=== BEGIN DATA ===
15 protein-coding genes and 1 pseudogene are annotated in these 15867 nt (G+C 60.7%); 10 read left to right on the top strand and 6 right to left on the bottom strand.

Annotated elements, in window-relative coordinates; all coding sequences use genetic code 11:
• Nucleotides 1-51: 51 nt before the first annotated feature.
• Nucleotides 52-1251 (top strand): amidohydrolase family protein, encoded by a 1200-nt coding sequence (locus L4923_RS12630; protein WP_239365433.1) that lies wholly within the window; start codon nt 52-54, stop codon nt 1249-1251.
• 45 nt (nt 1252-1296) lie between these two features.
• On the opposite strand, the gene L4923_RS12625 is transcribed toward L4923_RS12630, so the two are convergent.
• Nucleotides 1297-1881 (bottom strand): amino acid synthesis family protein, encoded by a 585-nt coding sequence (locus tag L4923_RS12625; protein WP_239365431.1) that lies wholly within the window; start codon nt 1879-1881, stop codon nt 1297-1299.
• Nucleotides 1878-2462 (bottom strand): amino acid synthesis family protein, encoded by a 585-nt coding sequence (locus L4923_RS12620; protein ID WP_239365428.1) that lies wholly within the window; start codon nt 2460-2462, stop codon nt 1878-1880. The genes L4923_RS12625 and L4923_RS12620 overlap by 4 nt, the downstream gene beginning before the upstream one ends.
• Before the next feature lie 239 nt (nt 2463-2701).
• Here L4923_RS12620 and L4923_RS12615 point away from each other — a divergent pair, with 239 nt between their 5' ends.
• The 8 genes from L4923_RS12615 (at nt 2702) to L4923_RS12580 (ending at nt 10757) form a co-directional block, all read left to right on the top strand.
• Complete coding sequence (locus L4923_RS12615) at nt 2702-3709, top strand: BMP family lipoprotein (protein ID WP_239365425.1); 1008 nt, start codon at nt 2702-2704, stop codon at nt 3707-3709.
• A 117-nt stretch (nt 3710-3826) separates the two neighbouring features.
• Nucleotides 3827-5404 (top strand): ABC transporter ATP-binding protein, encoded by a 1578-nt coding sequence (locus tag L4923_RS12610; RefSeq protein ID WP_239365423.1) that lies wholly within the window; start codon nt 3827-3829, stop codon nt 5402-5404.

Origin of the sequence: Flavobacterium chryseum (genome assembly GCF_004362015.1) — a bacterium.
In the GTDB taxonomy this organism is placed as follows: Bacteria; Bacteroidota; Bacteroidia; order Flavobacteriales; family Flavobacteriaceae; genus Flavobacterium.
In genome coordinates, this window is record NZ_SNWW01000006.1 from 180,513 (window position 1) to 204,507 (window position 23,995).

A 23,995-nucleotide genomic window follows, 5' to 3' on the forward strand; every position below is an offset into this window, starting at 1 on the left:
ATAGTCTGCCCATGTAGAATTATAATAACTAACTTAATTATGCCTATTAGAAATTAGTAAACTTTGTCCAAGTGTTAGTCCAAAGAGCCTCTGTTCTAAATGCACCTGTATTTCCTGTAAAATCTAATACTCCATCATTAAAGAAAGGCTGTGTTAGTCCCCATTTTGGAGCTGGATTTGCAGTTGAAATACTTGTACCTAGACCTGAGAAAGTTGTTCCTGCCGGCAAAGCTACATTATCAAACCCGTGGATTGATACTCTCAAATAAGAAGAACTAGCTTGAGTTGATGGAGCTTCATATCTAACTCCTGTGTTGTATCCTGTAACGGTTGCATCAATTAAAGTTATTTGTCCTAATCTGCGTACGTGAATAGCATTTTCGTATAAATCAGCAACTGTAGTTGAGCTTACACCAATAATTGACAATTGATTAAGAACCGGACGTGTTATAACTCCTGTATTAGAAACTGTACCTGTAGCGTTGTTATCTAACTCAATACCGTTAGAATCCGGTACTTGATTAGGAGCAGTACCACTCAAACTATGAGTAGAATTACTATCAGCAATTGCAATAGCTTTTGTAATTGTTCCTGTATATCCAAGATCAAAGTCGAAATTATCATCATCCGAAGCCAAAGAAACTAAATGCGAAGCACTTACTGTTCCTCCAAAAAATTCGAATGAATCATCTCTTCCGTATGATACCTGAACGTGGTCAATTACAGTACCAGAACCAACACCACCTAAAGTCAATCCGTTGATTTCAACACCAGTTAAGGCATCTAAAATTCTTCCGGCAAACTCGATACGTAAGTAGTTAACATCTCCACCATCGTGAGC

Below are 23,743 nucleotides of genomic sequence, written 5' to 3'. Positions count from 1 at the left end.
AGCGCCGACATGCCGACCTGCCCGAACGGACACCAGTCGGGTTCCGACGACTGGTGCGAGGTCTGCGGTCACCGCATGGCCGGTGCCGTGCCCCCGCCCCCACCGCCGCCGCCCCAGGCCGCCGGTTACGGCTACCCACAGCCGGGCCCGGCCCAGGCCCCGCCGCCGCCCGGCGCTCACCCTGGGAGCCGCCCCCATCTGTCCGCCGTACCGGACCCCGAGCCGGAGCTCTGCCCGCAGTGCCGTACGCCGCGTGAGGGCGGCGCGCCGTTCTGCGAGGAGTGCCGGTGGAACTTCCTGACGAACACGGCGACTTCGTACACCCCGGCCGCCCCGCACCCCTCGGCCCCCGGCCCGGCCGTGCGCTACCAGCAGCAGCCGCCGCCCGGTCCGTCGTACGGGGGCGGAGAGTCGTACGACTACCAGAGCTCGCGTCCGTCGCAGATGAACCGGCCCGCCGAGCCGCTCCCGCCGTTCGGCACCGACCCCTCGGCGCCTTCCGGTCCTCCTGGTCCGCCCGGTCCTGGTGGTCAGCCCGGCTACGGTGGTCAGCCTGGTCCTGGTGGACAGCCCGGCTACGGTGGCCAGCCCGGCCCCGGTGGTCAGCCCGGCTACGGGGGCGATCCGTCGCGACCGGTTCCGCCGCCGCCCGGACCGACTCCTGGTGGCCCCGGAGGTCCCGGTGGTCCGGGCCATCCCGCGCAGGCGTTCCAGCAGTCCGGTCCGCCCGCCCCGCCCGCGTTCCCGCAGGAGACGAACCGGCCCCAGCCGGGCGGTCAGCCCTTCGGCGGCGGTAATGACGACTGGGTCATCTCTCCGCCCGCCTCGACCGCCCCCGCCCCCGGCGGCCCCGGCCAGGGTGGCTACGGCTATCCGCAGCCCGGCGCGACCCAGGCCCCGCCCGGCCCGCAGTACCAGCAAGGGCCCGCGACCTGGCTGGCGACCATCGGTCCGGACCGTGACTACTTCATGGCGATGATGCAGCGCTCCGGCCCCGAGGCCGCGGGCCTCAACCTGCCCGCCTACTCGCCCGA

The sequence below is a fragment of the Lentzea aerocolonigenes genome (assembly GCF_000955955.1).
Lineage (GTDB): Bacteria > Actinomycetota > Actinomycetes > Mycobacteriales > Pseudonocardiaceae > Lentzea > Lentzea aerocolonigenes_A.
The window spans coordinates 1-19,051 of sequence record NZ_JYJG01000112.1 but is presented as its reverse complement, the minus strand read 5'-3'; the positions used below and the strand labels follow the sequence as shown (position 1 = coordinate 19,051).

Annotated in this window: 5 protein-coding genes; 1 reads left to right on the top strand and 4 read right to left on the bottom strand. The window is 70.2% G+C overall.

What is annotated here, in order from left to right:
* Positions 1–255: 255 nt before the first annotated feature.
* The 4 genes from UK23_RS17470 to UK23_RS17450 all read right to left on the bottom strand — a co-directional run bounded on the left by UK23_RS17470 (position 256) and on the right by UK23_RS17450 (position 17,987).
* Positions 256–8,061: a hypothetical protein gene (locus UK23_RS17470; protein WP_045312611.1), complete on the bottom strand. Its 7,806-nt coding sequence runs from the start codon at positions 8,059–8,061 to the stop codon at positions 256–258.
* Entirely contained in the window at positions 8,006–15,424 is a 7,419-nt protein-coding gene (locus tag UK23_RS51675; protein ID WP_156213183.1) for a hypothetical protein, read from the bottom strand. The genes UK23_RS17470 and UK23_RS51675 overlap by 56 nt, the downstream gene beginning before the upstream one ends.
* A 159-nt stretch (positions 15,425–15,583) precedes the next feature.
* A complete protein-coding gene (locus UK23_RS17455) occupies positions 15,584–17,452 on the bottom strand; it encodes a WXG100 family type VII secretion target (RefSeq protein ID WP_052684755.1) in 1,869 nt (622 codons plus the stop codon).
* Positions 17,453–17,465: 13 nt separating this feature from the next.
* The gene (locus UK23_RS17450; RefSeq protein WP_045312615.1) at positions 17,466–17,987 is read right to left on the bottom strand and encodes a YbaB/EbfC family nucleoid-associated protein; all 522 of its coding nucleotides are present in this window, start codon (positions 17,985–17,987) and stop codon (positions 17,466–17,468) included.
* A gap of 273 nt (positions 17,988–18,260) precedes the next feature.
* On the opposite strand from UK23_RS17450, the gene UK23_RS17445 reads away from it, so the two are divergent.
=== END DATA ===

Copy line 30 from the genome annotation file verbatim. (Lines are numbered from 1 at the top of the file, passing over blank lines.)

* Entirely contained in the window at positions 8,006–15,424 is a 7,419-nt protein-coding gene (locus tag UK23_RS51675; protein ID WP_156213183.1) for a hypothetical protein, read from the bottom strand. The genes UK23_RS17470 and UK23_RS51675 overlap by 56 nt, the downstream gene beginning before the upstream one ends.